There was much hype on the internet upon the release of ChatGPT, OpenAI’s free-to-use text-generating artificial intelligence program based on a Large Language Model (LLM). You can write any prompt, and ChatGPT will instantly produce grammatically correct text—of just about any type (fiction, nonfiction, poetry, etc.). Some worry this could spell the end of human writers. It is admittedly impressive what GPTs can produce—though it is still limited. As an experiment, I tried writing several fiction stories with ChatGPT. I have literally thousands of story ideas, more than I could ever write myself. So I figured I’d take some of the lesser ideas at the bottom of my queue, those I’d probably never get around to, and let the AI write it for me—if it could.
In most cases I would enter a short prompt (between one to ten sentences) with the basic plot of the story, the genre, and style I wanted it written in (such as cosmic horror in the style of H.P. Lovecraft). ChatGPT would then produce a short story of about 200 to 400 words. The stories were never good enough to publish as-is, with the exception of “The Metamorphosis of GPT.” I only published that story as-was (with slight editing for clarity) because the fact an AI wrote the story (about ChatGPT becoming infected with a computer virus that takes over the world) made it all the more chilling. (My prompt was: Write a science fiction horror story based on Franz Kafka’s “The Metamorphosis” about a GPT AI gradually transforming into a computer virus.)
In every other case I wound up almost completely rewriting ChatGPT’s stories, with my final drafts being 2,000 to 4,000 words, much more than its original 200 to 400. Some of ChatGPT’s “stories” were useless. They felt more like dry synopses of a fiction story than a fiction story in itself. ChatGPT is often good at providing the framework for a story which can serve as a sort of outline. It is also good as a soundboard for brainstorming and worldbuilding. I might retain some characters, scenes, and settings ChatGPT generates—and even a line or two—but I end up writing the entire story myself.
Sometimes the hardest part of writing is simply starting. Once you have a first draft written down, even if it’s bad, it’s much easier to rewrite that into something good than it is to write something good out of nothing on the first try. That’s what GPTs can be most helpful for: providing a mediocre bare-bones rough draft that you can edit and finesse into something much better. You may end up writing more words in the end than the AI did (as I did), but the AI’s first draft would have been the impetus—the jump-start to get you going. This could also be helpful when facing writer’s block. Use ChatGPT to write a tough scene for you, then go back later and make it better.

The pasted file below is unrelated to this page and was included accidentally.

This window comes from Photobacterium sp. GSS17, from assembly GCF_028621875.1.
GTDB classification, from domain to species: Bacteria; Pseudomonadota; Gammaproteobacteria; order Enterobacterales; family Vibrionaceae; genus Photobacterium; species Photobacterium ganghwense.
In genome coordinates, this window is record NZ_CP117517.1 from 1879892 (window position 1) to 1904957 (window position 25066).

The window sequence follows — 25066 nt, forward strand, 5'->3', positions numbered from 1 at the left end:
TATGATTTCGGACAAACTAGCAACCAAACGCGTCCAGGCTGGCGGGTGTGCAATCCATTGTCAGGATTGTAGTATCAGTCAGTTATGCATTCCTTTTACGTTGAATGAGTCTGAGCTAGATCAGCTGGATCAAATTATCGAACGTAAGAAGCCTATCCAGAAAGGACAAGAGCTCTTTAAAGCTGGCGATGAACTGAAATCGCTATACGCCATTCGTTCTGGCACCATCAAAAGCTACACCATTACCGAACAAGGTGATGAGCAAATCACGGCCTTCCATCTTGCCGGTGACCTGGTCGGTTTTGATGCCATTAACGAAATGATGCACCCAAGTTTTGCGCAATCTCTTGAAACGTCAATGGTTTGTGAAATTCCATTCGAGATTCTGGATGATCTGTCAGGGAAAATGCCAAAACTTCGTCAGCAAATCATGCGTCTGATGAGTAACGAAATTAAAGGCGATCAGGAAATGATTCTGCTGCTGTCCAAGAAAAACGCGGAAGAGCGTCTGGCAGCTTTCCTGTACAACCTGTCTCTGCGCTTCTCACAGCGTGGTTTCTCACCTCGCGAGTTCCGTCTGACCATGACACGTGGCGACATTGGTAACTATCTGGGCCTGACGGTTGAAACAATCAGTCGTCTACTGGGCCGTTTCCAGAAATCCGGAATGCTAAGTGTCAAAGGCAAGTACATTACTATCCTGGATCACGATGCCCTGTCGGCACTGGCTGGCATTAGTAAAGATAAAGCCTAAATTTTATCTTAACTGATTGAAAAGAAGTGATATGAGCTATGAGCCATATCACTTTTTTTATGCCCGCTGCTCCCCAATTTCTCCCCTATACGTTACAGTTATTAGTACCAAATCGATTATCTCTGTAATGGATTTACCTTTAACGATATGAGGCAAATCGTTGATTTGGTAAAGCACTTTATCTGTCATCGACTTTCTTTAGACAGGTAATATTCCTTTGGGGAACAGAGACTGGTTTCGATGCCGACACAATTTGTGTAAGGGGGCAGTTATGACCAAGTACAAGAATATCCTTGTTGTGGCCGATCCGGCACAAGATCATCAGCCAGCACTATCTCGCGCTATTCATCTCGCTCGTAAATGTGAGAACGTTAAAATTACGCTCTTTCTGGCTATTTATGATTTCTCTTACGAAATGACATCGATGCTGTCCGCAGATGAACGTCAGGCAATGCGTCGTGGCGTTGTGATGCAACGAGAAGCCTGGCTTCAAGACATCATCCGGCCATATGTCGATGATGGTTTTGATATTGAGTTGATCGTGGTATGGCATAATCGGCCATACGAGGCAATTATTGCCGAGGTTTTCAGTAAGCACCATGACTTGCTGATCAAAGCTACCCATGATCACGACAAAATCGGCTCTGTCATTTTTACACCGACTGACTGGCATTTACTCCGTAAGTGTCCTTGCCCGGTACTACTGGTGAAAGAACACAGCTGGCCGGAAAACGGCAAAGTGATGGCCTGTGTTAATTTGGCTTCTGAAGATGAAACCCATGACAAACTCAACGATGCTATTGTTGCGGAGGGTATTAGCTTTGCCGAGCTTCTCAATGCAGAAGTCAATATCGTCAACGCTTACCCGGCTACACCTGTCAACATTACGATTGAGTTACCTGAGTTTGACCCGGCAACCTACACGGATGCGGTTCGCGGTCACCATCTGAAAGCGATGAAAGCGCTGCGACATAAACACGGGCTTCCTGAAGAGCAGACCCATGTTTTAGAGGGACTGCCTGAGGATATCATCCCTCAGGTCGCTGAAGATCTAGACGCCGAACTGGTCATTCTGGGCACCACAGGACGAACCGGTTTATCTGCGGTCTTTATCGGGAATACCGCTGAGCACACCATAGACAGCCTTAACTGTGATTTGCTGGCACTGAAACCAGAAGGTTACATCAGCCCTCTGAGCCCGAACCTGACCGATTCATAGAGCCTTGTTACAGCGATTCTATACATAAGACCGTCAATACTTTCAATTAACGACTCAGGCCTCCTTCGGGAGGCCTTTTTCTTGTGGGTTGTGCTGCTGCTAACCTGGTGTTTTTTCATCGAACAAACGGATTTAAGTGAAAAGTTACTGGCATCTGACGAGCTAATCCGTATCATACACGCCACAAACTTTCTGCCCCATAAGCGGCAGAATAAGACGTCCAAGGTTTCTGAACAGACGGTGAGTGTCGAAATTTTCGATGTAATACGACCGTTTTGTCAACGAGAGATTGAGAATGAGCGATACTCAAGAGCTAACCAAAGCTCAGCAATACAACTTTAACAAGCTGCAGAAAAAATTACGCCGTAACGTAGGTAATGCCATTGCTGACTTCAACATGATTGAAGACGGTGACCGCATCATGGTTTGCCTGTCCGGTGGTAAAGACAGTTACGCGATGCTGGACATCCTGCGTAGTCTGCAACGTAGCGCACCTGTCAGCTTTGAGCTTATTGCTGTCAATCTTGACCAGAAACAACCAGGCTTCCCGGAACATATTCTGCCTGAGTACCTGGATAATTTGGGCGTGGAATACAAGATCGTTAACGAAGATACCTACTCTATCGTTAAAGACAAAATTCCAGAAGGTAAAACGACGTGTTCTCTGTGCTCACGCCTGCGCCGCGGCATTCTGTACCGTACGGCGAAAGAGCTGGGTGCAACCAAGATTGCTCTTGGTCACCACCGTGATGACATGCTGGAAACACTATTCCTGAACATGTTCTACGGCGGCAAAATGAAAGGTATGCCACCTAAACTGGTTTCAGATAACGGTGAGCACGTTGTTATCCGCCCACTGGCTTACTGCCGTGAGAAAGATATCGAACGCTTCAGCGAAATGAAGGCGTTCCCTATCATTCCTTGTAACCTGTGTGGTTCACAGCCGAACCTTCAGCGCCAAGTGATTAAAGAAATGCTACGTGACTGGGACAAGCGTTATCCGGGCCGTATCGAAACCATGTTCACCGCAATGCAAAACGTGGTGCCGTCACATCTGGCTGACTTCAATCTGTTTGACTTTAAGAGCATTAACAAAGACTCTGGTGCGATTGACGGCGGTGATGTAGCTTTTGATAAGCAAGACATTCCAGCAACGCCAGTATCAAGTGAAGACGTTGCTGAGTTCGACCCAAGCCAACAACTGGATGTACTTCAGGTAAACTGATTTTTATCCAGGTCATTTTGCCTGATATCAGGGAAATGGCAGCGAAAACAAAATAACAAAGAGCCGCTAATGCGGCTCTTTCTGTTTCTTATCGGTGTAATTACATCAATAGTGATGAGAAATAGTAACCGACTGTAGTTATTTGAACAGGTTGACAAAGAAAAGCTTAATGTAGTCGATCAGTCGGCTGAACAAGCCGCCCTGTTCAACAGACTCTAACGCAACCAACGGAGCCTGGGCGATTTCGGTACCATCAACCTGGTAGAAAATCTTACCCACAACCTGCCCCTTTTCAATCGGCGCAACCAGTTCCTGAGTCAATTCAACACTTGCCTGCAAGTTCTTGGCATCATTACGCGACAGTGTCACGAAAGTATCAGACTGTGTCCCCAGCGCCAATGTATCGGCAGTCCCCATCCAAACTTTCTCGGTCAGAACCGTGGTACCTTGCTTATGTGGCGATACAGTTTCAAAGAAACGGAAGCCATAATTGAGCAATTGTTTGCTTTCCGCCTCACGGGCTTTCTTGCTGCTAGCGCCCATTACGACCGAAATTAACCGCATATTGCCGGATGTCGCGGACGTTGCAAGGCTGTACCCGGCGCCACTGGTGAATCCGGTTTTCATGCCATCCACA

ChatGPT works best with shorter stories, especially flash fiction (under 1,500 words). There was actually one story, a satirical pastiche of Lovecraft, where I was quite impressed by what ChatGPT produced. But that is what GPTs excel at: mimicking other writers. The story was brief and it wasn’t meant to be in my voice. The longer the story gets, the more difficult it is for an AI to make it coherent because GPTs have no sense of continuity or ultimate meaning. The only way ChatGPT might work with a novel is by generating each chapter individually and describing everything that happens in each scene. But at that point, why not just write the thing yourself?
No matter the length of a story, ChatGPT is limited. It creates competent prose but not artistic prose. What people love about the best writers is their unique “voice.” A writer’s voice is a nebulous and difficult thing to describe—but, like pornography, you know it when you see it. Well, I have seen ChatGPT, and it has no “voice.” AI can only mimic the voices of other writers.
GPTs (Generative Pre-trained Transformers) work by taking all the text in its dataset (which for ChatGPT is essentially everything on the internet), then it uses that data to predict the words most likely to follow given your prompt. But for creative writing, you do not want what is “most likely.” Creativity is the opposite of that—it is thinking outside of the box. A great novel is great because it is novel. Theoretically, with a detailed enough prompt, you could engineer ChatGPT to produce a uniquely creative work of literature. But I would contend that the amount of detail in a prompt needed to produce a truly great novel would be the length of a novel. A book is one long prompt; your imagination is the computer.